If you’d like to read the full account of the J/World sinking and rescue, the December issue of Latitude 38, original sponsor of the rally, has a fantastic article and interview with Eugenie Russell. And the blog of the J World Sailing School itself has an even more extensive account by the participants themselves.

Copyright © 2010 by OceanLines LLC.  All rights reserved

Posted by Tom in Boats, Cruising Under Power, Cruising Under Sail, Electronics, Gear & Apparel, Industry News, Passagemaking News, People, Powerboats, sailboat racing, Sailboats, Sailing Gear & Apparel, seamanship

Product Roundup: Stuff You Can Use

Editor’s note — At least once a month we’ll publish a list of interesting new (and sometimes not-so-new) products on the market that you might find useful.  We get dozens of press releases every week from manufacturers all over the world, but this is just a select few that seem especially worth bringing to your attention.



Viking Liferafts

Viking Life-Saving Equipment said its two offshore liferafts for yachts performed well in a recent Cruising World magazine test.  Viking said the magazine tested several ISO-approved liferafts from manjor manufacturers for various factors, including stability.  According to Viking, “with most of the rafts tested, it took only two or three people leaning on one side to tip them over.  The advanced RescYou and RescYou Pro from Viking required a swimmer in the water as well to manually empty the ballast bags before the raft would flip over.”  Viking says that once flipped, the RescYou Pro immediately righted itself without help in less than 60 seconds.

Viking RescYou and RescYou Pro Liferafts

Viking RescYou and RescYou Pro Liferafts

Liferafts for offshore cruising are a critical safety component and passagemakers need to do the research to determine how best to meet their own needs.  Variables to be considered include the number of people aboard, typical cruising grounds — coastal or offshore — and storage and mounting of the liferaft(s).  Part of the acquisition process should be a commitment to scheduled testing and maintenance.  In order to meet many international safety regulations, including those of the SOLAS treaty, liferafts must be inspected and certified at regular intervals.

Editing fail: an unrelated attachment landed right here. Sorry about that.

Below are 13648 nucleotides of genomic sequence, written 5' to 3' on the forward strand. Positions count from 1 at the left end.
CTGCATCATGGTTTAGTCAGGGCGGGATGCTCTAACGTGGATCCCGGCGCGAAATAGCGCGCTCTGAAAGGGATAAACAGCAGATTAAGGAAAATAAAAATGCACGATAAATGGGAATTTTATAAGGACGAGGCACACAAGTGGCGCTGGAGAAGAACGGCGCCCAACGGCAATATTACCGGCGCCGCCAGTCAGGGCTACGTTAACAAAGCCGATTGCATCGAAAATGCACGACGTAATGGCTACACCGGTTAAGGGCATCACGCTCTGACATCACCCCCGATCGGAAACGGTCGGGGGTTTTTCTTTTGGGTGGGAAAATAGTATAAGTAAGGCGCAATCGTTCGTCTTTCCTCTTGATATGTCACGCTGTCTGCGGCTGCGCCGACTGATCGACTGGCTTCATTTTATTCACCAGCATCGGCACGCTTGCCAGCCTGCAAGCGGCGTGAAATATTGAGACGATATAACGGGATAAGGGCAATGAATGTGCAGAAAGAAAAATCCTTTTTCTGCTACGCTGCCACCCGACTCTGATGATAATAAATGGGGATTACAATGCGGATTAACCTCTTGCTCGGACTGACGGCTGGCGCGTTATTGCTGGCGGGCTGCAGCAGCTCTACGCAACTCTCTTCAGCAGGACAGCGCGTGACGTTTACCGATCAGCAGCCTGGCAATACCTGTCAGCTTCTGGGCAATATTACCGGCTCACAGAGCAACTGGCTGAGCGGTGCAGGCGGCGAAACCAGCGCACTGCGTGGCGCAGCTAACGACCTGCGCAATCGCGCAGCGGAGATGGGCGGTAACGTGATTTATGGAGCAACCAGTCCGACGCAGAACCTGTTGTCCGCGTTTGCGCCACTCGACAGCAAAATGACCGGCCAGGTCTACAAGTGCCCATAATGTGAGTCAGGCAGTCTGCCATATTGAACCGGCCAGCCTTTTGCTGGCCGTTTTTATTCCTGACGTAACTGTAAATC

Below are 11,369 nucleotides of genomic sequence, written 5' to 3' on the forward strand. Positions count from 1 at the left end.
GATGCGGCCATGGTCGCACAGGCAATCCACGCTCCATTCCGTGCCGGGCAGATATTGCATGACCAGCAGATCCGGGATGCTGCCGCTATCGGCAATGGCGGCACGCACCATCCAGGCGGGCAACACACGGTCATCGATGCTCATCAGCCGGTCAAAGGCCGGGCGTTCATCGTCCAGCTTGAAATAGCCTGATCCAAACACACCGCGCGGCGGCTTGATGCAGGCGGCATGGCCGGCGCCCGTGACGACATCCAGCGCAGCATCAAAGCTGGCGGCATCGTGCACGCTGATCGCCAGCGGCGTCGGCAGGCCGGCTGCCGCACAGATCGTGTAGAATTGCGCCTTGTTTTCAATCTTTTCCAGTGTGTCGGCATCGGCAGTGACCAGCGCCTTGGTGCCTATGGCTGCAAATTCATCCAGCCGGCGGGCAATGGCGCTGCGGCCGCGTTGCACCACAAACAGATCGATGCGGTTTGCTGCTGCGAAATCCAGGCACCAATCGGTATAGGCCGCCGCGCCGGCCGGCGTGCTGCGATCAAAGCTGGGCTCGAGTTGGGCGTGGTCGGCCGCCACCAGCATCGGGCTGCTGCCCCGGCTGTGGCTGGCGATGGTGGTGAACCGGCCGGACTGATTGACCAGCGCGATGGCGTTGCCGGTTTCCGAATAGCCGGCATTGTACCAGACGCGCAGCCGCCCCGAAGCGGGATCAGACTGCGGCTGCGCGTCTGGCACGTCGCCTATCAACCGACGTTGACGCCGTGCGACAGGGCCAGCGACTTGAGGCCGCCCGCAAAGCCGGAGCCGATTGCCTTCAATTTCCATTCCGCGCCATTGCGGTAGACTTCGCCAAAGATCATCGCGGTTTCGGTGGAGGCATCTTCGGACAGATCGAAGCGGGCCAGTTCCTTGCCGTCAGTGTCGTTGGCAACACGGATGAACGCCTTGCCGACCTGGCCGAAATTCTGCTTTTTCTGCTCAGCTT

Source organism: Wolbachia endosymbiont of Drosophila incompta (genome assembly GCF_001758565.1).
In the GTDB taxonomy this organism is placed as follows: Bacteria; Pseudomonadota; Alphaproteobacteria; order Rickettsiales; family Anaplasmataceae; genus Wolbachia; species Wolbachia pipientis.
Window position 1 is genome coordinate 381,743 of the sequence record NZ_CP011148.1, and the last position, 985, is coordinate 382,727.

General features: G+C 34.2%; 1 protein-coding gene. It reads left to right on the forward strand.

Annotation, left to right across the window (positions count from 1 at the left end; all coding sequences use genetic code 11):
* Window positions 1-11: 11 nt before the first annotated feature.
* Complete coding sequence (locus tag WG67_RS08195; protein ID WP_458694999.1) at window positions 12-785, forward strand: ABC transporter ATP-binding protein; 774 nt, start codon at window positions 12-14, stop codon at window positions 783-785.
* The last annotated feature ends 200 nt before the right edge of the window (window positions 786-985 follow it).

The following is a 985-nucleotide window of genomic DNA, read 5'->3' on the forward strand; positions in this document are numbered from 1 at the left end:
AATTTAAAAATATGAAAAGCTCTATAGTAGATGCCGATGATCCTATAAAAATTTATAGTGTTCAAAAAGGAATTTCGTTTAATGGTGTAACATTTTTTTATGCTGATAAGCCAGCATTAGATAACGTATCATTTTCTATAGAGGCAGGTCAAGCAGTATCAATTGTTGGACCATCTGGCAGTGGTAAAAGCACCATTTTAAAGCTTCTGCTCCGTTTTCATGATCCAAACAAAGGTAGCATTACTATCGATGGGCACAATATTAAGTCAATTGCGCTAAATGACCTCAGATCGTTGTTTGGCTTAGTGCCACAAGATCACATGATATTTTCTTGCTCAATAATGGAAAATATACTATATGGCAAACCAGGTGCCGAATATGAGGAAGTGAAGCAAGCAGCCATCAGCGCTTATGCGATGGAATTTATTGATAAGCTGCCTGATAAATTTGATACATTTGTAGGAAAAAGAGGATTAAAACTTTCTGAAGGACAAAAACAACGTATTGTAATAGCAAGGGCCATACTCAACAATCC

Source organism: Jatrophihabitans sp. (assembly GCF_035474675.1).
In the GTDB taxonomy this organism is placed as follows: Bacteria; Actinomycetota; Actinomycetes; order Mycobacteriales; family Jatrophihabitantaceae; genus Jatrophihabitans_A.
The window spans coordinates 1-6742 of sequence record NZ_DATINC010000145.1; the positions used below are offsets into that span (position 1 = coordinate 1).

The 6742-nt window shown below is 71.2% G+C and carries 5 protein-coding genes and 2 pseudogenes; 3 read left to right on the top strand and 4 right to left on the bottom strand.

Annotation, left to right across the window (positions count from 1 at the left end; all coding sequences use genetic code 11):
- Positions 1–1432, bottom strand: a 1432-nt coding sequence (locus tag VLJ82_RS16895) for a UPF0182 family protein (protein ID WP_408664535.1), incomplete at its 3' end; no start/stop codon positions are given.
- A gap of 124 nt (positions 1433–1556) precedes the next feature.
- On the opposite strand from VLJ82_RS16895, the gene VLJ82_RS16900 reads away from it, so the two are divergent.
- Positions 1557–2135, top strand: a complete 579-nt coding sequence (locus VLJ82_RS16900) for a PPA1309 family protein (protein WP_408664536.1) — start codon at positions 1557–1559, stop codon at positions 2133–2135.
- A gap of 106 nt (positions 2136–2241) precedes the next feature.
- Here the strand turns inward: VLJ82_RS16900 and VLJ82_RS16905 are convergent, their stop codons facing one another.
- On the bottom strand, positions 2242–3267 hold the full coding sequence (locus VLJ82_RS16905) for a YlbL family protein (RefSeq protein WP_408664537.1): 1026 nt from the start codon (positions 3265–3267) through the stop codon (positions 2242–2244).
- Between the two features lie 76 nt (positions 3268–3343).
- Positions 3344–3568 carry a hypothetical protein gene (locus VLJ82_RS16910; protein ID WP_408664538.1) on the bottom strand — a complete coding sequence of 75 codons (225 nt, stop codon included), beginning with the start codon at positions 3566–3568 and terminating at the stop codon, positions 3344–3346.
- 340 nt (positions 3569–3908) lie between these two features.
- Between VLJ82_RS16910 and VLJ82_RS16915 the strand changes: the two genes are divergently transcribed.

STIDD Systems Helm Chairs

Looking for a double helm seat so you can share the helm duties?  Two of STIDD Systems’ latest offerings might do the trick.  The 1200 series of double-wide helm chairs comes in both a 45-inch version and a truly wide 54-inch model.  The narrower version, the 1200, is suggested for tighter situations where there might not be room for two separate chairs.  It has a double pedestal but saves at least 18-inches, according to the company, over a two-chair installation.  For those who want, or. . . ahem. . . need a wider accommodation, the 1200W is a seriously roomy double bench, with a removable center armrest.

STIDD Systems 1200 Double Helm Chair

STIDD Systems 1200 Double Helm Chair

STIDD Systems 1200W Double Helm Bench Chair

STIDD Systems 1200W Double Helm Bench Chair

Like all STIDD chairs, the 1200 and 1200W can be ordered finished in power coat or chrome and in a variety of upholstery choices to match decor and suit the location, whether that is in a protected pilothouse or on the flybridge.


Paradox Marine SmartKEY for Nav-Tracker

On my last boat, I had a satellite-based security system that, when activated, would set a geo-fence around my boat and notify me if the boat was moved outside that area.  On several occasions, I was motoring happily down the channel and out to sea when my cell phone rang.  It was the operator of the security service alerting me that my boat was being moved without authorization.  Doh!!

Paradox Marine Nav-Tracker 2.0 Security System

Paradox Marine Nav-Tracker 2.0 Security System

Users of Paradox Marine’s Nav-Tracker 2.0 security system can now use a special SmartKEY, which uses Radio Frequency Identification (RFID) to automatically arm and disarm the system when an owner boards or disembarks.  It’s a great use of RFID technology.  When the owner arrives at his boat, a receiver onboard the boat detects the RFID on the SmartKEY fob and disarms the system.  When the owner leaves the boat and the SmartKey is no longer in range, the system automatically arms itself.  No more forgetting to arm the security system.  And. . .eh. . .  no more embarrassing calls from the security system telling you that you are “stealing” your own boat.

Copyright © 2009 OceanLines LLC

Posted by Tom in Boats, Technology